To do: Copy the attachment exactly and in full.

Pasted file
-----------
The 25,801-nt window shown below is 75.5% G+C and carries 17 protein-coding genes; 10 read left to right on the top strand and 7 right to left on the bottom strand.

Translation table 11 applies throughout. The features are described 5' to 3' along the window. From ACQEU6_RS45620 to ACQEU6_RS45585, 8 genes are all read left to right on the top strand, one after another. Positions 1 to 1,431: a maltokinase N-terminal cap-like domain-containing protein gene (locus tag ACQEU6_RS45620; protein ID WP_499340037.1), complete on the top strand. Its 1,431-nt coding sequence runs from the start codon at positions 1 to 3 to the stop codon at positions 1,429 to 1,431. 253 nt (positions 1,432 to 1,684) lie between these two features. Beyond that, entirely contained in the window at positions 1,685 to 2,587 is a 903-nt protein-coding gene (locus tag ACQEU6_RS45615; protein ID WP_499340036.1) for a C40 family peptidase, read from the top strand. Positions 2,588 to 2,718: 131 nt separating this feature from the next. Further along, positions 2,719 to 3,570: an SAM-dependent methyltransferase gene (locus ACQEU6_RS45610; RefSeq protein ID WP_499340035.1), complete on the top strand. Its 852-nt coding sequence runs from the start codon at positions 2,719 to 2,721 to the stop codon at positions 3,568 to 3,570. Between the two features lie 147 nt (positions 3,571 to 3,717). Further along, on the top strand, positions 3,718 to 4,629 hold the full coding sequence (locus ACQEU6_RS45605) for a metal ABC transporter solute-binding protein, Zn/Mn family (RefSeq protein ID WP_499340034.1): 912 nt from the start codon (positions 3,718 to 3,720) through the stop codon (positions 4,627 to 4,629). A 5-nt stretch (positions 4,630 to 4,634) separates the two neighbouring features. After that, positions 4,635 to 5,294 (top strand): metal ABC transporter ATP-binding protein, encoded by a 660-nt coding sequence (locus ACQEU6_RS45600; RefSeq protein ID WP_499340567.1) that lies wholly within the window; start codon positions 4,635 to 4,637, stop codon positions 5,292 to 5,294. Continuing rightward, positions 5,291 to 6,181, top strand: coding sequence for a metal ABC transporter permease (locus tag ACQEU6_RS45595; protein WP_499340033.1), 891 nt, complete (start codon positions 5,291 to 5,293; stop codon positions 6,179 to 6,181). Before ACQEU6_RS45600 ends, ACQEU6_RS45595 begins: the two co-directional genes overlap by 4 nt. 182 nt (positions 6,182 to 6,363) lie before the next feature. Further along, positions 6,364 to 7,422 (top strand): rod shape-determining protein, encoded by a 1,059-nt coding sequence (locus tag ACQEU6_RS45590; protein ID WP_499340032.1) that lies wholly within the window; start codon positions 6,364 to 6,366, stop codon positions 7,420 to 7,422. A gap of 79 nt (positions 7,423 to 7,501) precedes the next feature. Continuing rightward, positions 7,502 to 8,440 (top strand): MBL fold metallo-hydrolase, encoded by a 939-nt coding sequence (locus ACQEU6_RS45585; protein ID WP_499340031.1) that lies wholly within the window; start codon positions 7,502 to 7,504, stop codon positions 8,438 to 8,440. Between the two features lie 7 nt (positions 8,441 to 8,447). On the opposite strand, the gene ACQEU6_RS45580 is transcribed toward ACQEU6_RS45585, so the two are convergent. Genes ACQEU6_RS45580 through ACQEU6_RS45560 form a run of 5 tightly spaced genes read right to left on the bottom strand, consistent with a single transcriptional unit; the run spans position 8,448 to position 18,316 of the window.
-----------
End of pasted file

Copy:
The 25,801-nt window shown below is 75.5% G+C and carries 17 protein-coding genes; 10 read left to right on the top strand and 7 right to left on the bottom strand.

Translation table 11 applies throughout. The features are described 5' to 3' along the window. From ACQEU6_RS45620 to ACQEU6_RS45585, 8 genes are all read left to right on the top strand, one after another. Positions 1 to 1,431: a maltokinase N-terminal cap-like domain-containing protein gene (locus tag ACQEU6_RS45620; protein ID WP_499340037.1), complete on the top strand. Its 1,431-nt coding sequence runs from the start codon at positions 1 to 3 to the stop codon at positions 1,429 to 1,431. 253 nt (positions 1,432 to 1,684) lie between these two features. Beyond that, entirely contained in the window at positions 1,685 to 2,587 is a 903-nt protein-coding gene (locus tag ACQEU6_RS45615; protein ID WP_499340036.1) for a C40 family peptidase, read from the top strand. Positions 2,588 to 2,718: 131 nt separating this feature from the next. Further along, positions 2,719 to 3,570: an SAM-dependent methyltransferase gene (locus ACQEU6_RS45610; RefSeq protein ID WP_499340035.1), complete on the top strand. Its 852-nt coding sequence runs from the start codon at positions 2,719 to 2,721 to the stop codon at positions 3,568 to 3,570. Between the two features lie 147 nt (positions 3,571 to 3,717). Further along, on the top strand, positions 3,718 to 4,629 hold the full coding sequence (locus ACQEU6_RS45605) for a metal ABC transporter solute-binding protein, Zn/Mn family (RefSeq protein ID WP_499340034.1): 912 nt from the start codon (positions 3,718 to 3,720) through the stop codon (positions 4,627 to 4,629). A 5-nt stretch (positions 4,630 to 4,634) separates the two neighbouring features. After that, positions 4,635 to 5,294 (top strand): metal ABC transporter ATP-binding protein, encoded by a 660-nt coding sequence (locus ACQEU6_RS45600; RefSeq protein ID WP_499340567.1) that lies wholly within the window; start codon positions 4,635 to 4,637, stop codon positions 5,292 to 5,294. Continuing rightward, positions 5,291 to 6,181, top strand: coding sequence for a metal ABC transporter permease (locus tag ACQEU6_RS45595; protein WP_499340033.1), 891 nt, complete (start codon positions 5,291 to 5,293; stop codon positions 6,179 to 6,181). Before ACQEU6_RS45600 ends, ACQEU6_RS45595 begins: the two co-directional genes overlap by 4 nt. 182 nt (positions 6,182 to 6,363) lie before the next feature. Further along, positions 6,364 to 7,422 (top strand): rod shape-determining protein, encoded by a 1,059-nt coding sequence (locus tag ACQEU6_RS45590; protein ID WP_499340032.1) that lies wholly within the window; start codon positions 6,364 to 6,366, stop codon positions 7,420 to 7,422. A gap of 79 nt (positions 7,423 to 7,501) precedes the next feature. Continuing rightward, positions 7,502 to 8,440 (top strand): MBL fold metallo-hydrolase, encoded by a 939-nt coding sequence (locus ACQEU6_RS45585; protein ID WP_499340031.1) that lies wholly within the window; start codon positions 7,502 to 7,504, stop codon positions 8,438 to 8,440. Between the two features lie 7 nt (positions 8,441 to 8,447). On the opposite strand, the gene ACQEU6_RS45580 is transcribed toward ACQEU6_RS45585, so the two are convergent. Genes ACQEU6_RS45580 through ACQEU6_RS45560 form a run of 5 tightly spaced genes read right to left on the bottom strand, consistent with a single transcriptional unit; the run spans position 8,448 to position 18,316 of the window.